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Przeworski-Pratt, Anna | Los Angeles Museum of the Holocaust

Name: Przeworski-Pratt, Anna
Variant Name: Epstein, Esther


Historical Note:

Anna Przeworski-Pratt was born in Czestochowa, Poland. She completed her studies of law at the University of Warsaw. Her intentions were to become a judge, and she applied for such a position. Her application was denied on the basis of semi-official ethno-religious and gender restriction, namely she was Jewish and woman. Anna chose quite a common path for the Jewish jurists of that time. She joined a bar association. Soon she become a lawyer. As early as 1937, she opened a law office of her own in Czestochowa. In the same year, a Jewish pogrom occurred in Czestochowa to which Anna refers in her testimony/letter.

Anna Przeworski-Pratt lived in Czestochowa, when Germany invaded Poland on 1 September 1939. During the first week of the war, she, her parents, and two brothers moved to Łódź and then to Warsaw. She stayed in Warsaw until 13 October 1939, when she ultimately returned to Czestochowa. The war was over by the end of September 1939; when central, west and north Poland was occupied by Germany. Polish eastern territories (eastern Galicia, western Belorussia and western Wolyn)  were annexed by the Soviet Union according to the Stalin-Hitler agreement, known as the Secret Protocol to the Molotov-Ribbentrop Pact, which was signed 23rd of August 1939.

In Czestochowa, Mrs. Przeworski-Pratt being a well-educated professional found a job with the Judenraet (German-ordered Jewish Council) in Czestochowa.  The Judenraet put her in charge of the office for commerce and industry.  Largely, Anna does not refer to this Jewish Council by its official German name, but rather by its unofficial pre-war title – the Council of Seniors. It was true, because the Germans reinstated the pre-war executive body of the local Jewish community. Her position was among the elevated and privileged ones within the Judenraet hierarchy. The Germans honored the authorizations for trade and commerce issued by Mrs. Przeworski-Pratt office. Helping people, she issued a number of fake business permits. Despite being an upper-level Judenraet’s employee, she remained in confrontation with its Chairman Leon (Lejb) Kopinski. Anna resented the Chairman’s negligence towards the ordinary ghetto inhabitants and his preferred treatment of the wealthy and influential people.

Mrs. Przeworski-Pratt witnessed to several round-ups and actions in the ghetto, which resulted either in mass deportation to Treblinka Death Camp or in mass killings at the Jewish cemetery in Czestochowa. In this testimony, she describes the Yom Kippur Action of 22 September 1942. Being aware of the upcoming action, the members of the Judenraet collected 100,000 German Marks and passed the money to Stadthauptmann Franke, the German commandant of the town. The latter assured them that the action had been canceled. Hower, the anti-Jewish action took place some time later under the order of Degenhard, the other SS commander.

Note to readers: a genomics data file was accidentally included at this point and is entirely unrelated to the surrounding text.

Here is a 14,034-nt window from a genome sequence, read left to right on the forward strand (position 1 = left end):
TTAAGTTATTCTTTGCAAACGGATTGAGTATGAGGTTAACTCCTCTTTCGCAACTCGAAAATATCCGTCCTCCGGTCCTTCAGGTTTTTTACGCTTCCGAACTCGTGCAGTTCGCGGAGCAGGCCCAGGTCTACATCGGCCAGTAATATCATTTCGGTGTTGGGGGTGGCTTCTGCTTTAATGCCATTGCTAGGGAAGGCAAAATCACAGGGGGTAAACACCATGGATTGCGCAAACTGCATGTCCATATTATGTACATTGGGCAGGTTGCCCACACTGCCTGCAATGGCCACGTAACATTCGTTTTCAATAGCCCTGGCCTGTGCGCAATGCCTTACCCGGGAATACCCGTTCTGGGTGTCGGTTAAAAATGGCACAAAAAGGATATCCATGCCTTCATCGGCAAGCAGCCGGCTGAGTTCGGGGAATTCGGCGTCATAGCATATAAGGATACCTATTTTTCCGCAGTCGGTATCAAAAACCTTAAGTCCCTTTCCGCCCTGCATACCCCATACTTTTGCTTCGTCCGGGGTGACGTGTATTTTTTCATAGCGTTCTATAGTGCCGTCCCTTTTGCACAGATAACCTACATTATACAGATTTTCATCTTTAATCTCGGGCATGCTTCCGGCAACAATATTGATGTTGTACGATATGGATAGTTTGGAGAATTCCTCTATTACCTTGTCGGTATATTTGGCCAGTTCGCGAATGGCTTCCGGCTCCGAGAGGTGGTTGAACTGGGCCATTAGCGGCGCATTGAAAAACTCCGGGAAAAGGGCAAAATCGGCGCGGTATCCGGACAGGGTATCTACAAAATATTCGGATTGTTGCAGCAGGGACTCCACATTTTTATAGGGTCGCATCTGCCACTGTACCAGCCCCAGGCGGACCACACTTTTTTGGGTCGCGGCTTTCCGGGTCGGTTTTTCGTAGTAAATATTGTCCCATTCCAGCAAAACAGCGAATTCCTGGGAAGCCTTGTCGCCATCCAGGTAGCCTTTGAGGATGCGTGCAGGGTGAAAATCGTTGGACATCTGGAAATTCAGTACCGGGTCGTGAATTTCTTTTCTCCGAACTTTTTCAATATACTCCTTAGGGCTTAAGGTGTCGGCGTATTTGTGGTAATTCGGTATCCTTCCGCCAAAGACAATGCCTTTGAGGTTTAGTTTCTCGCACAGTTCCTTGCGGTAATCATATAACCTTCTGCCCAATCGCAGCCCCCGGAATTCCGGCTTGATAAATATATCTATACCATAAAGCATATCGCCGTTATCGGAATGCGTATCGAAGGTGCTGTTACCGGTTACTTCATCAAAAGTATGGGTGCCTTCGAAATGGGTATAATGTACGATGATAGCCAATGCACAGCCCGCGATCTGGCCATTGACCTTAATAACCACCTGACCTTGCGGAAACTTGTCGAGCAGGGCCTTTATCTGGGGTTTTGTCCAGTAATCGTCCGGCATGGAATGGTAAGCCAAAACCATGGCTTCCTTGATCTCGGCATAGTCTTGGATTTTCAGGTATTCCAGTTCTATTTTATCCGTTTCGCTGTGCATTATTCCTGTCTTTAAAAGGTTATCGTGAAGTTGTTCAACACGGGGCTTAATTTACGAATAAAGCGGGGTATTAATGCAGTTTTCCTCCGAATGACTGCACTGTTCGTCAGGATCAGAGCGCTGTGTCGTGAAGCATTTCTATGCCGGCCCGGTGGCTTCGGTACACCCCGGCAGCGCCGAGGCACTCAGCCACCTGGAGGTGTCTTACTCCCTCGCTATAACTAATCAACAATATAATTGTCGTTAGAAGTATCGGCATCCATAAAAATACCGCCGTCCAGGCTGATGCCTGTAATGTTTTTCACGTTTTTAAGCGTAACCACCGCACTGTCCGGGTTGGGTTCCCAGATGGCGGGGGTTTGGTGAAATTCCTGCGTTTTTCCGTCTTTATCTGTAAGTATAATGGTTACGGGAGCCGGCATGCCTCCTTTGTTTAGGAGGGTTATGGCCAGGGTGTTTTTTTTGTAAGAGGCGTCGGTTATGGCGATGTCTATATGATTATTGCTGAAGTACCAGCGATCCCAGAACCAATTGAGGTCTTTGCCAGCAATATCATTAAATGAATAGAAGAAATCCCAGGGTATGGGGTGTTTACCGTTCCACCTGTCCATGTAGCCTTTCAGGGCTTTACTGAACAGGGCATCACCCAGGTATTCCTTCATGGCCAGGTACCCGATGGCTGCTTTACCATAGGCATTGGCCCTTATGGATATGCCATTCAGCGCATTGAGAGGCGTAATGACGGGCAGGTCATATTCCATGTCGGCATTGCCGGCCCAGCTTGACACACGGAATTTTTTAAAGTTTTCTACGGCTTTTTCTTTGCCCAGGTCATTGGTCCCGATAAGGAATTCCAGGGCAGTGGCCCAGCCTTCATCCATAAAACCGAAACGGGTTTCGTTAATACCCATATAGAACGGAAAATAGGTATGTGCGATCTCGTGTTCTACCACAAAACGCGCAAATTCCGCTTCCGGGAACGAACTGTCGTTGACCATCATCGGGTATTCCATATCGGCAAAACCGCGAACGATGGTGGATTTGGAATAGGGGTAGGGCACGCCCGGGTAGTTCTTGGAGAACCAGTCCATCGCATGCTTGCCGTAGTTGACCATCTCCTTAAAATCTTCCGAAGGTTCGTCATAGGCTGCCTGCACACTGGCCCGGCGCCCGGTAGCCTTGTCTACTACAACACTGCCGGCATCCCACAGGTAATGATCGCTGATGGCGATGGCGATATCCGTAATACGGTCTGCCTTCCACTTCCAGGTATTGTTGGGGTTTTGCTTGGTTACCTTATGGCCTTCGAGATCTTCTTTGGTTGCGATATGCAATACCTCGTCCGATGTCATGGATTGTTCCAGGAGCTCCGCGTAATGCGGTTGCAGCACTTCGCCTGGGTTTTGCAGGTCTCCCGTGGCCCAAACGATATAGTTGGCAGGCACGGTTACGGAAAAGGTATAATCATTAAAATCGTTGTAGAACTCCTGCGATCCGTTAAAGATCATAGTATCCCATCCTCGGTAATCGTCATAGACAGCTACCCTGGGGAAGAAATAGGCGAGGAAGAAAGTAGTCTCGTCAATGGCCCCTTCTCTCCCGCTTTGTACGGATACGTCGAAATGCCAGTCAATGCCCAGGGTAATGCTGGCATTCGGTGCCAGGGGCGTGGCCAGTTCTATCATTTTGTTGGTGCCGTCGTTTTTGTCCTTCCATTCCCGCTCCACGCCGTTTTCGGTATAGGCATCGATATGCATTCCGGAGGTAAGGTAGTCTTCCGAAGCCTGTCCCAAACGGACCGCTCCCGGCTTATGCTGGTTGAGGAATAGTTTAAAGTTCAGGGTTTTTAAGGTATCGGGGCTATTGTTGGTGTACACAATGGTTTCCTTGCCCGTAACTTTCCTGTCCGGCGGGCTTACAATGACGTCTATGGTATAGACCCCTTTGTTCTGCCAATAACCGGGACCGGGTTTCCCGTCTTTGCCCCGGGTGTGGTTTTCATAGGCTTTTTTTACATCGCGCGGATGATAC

At the end of March 1943, the Germans annihilated the Jewish intelligentsia of the Czestochowa ghetto – doctors, lawyers, and the majority of the Judenraet members. This mass killing took place at the Jewish Cemetery. Anna and her sister Tamara survived this action. Mrs. Przeworski-Pratt also witnessed to the last action in the ghetto that took place on 26 June 1943, when all the remaining Jewish youth, around 500 people, were murdered at the Jewish cemetery.

Anna and her sister Tamara were among those fortunate selected by the Germans for forced labor. From 22 March 1943 through 15 January 1945, they worked at the ammunition factory ‘Hassag-Peltzery’ in Czestochowa. When the Soviet Army’s soldiers had already taken Czestochowa, the remaining laborers of ‘Hassag-Peltzery’ were rapidly evacuated to the concentration camp Gross Rosen in Lower Silesia (Germany, nowadays Poland). Soon after the arrival to Gross Rosen, Anna and her sister Tamara were transferred to the Ravensbrueck concentration camp. They remained prisoners of this camp from 23 January 1945 until the beginning March 1945. The next camp, they had been transferred to was a sub -camp of Dachau—the concentration camp Burgau in Bavaria. Since March 1945, owing to the advancing American armed forces, the camp prisoners were transferred  from camp to camp. For many, those marches became death marches. Ultimately, the German guards lest their column in the rural area unguarded. De facto, they were no longer camp prisoners since 27 April 1945. The German camp official announced to them that the war was over.

Mrs. Przeworski-Pratt provides the detail-oriented description of the postwar period in Germany. She worked as an attorney for the UNRA offices and took part in the war-crime trials as the witness. She was also present at the Nurnberg Trial of the major German war criminals in 1946.

From 1946 to 1949, Anna Przeworski-Pratt, then known as Estera Epstein worked for the Legal Department of the Central Committee of Liberated Jews in US Occupation Zone of Germany as an attorney. She served as a defense attorney in the trials against the Jewish collaborators. For example, she defended Dawid Gertler and Henryk Gliksman.

In 1949, Mrs. Przeworski-Pratt and her sister Tamara arrived in New York. She ultimately moved to Los Angeles.



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